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    That’s … not idiomatic C code there. I would encode his TIFF example as:

    typedef enum
    {
      TIFFEntryValueTagSmall,
      TIFFEntryValueTagBlock,
    } TIFFType__e;
    
    typedef struct
    {
      TIFFType__e type;
      uint32_t    value;
    } TIFFEntryValueTagSmall__s;
    
    typedef struct
    {
      TIFFType__e type;
      size_t      size;
      void const *data;
    } TIFFEntryValueTagBlock__s;
    
    typedef union
    {
      TIFFType__e               type;
      TIFFEntryValueTagSmall__s small;
      TIFFEntryValueTagBlock__s block;
    } TIFFEntry__u;
    
    inline static TIFFEntry__u TIFFEntryValueSmall(value)
    {
      return (TIFFEntry__u) {
        .small = { .type = TIFFEntryValueTagSmall , .value = value }
      };
    }
    
    inline static TiffEntry__u TIFFEntryValueBlock(size_t size,void const *ptr)
    {
      return (TIFFEntry__u) {
        .block = { .type = TIFFEntryValueTagBlock , .size = size , .data = ptr }
      };
    }
    

    That way, a type of TIFFEntryValueSmall does not have access to the data or size fields of the TIFFEntryValueTagBlock. And it does not involve adding new syntax to C macros.

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      Considering the replies you got, I don’t think there is such a thing as idiomatic C. The language doesn’t specify much, and I doubt a style is included. It seems to be what platform and project you’re used to. I’m sure if you asked a Win32 weenie you’d get plenty of struct tagTIFFDATA { LPVOID lpvData; ...}.

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        That’s … not idiomatic C code there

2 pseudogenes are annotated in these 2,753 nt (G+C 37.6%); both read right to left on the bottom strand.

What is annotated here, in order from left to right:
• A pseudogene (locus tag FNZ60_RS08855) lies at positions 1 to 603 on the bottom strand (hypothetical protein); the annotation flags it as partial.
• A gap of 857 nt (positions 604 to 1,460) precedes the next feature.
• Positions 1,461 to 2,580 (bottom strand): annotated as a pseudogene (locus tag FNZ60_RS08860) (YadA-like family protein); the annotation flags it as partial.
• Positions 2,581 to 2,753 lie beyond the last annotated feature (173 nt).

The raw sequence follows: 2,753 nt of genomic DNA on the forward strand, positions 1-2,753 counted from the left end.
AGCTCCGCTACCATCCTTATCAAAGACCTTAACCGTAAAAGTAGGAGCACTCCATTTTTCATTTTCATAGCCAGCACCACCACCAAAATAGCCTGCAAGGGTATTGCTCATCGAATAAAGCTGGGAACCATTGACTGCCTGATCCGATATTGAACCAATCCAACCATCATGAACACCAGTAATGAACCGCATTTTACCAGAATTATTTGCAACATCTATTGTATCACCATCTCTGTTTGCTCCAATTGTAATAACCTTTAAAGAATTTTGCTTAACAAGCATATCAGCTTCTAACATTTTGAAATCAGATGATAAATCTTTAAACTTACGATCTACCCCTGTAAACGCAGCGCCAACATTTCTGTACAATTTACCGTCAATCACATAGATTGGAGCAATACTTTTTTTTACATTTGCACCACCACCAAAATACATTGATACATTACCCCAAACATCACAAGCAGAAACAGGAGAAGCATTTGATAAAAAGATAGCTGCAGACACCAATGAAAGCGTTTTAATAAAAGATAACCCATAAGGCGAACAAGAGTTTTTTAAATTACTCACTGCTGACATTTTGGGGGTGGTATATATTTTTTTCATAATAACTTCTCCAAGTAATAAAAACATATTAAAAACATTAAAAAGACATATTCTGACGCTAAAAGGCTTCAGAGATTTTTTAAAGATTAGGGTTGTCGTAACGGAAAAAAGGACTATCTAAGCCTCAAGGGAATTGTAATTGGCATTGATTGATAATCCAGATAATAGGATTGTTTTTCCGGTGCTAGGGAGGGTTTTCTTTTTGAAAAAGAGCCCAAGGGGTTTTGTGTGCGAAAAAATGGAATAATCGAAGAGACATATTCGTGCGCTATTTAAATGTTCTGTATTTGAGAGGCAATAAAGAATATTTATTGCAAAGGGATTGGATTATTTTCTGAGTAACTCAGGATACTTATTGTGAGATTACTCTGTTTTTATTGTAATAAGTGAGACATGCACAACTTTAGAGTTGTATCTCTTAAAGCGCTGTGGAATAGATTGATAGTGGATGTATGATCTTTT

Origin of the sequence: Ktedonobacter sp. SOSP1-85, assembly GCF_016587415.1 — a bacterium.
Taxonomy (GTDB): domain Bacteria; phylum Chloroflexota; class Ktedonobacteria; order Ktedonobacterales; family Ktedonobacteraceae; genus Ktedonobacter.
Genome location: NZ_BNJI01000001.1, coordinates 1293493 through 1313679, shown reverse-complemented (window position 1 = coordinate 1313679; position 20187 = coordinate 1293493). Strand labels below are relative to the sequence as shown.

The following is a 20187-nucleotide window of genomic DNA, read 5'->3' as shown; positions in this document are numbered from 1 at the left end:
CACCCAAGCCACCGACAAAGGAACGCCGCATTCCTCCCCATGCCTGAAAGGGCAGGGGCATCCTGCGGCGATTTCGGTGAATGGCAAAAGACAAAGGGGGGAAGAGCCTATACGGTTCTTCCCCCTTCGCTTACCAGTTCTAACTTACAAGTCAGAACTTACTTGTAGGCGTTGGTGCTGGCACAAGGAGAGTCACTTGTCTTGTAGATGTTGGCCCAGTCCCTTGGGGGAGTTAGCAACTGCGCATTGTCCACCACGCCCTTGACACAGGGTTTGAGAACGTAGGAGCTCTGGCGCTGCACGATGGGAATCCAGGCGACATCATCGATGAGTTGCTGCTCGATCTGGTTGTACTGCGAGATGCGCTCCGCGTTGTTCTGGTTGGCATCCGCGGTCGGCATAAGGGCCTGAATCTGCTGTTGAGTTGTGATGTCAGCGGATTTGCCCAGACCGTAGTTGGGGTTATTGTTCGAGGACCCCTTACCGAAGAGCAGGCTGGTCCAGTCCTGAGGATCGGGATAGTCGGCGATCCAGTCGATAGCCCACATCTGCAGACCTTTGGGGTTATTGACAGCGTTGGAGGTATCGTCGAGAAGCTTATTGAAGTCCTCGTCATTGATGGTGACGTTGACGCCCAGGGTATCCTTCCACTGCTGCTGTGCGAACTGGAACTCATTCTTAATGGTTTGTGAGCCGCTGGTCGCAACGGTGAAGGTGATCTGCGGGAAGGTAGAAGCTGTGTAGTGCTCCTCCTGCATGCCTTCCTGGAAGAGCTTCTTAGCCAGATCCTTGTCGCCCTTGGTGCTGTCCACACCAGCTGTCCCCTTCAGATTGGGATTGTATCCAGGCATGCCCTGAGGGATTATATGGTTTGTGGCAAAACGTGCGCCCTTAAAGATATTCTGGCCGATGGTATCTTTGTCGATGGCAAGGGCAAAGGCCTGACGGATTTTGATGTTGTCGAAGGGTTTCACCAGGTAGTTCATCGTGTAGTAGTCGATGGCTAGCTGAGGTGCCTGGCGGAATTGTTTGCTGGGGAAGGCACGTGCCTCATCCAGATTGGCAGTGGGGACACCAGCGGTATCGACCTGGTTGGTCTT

That’s how I would write it. (Assuming you’re talking about the original code with the anonymous union; not the macro soup, which is admittedly impressive.) Your code takes advantage of aliasing and, though not technically undefined behaviour (a struct is allowed to alias its first member), doesn’t sit well and is much easier to mess up.

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          I totally agree with that. As I said in my other reply, it’s also just superfluous to define so much boilerplate for what effectively ends up in a controlled-initialization anyway.

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            Perhaps I’ve done too much Xlib programming and dealing with XEvents (which is done in the manner I presented), but I prefer that approach, as it makes clear which TIFF objects have which fields (add about half a dozen more TIFF types and see how clear the original remains), and allows one to write functions that take particular TIFF types (if that makes any sense). It’s not always about initialization, but usage as well.

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              it makes clear which TIFF objects have which fields (add about half a dozen more TIFF types and see how clear the original remains), and allows one to write functions that take particular TIFF types

              It depends highly on the specific situation and how large the types are, but I frequently define intermediate structure types. I just don’t like aliasing the first member. Something like this:

              typedef enum {
              	TiffEntry_Small,
              	TiffEntry_Block,
              } TiffEntryType;
              
              typedef struct {
              	const void *ptr;
              	size_t len;
              } TiffEntryBlock;
              
              typedef struct {
              	TiffEntryType type;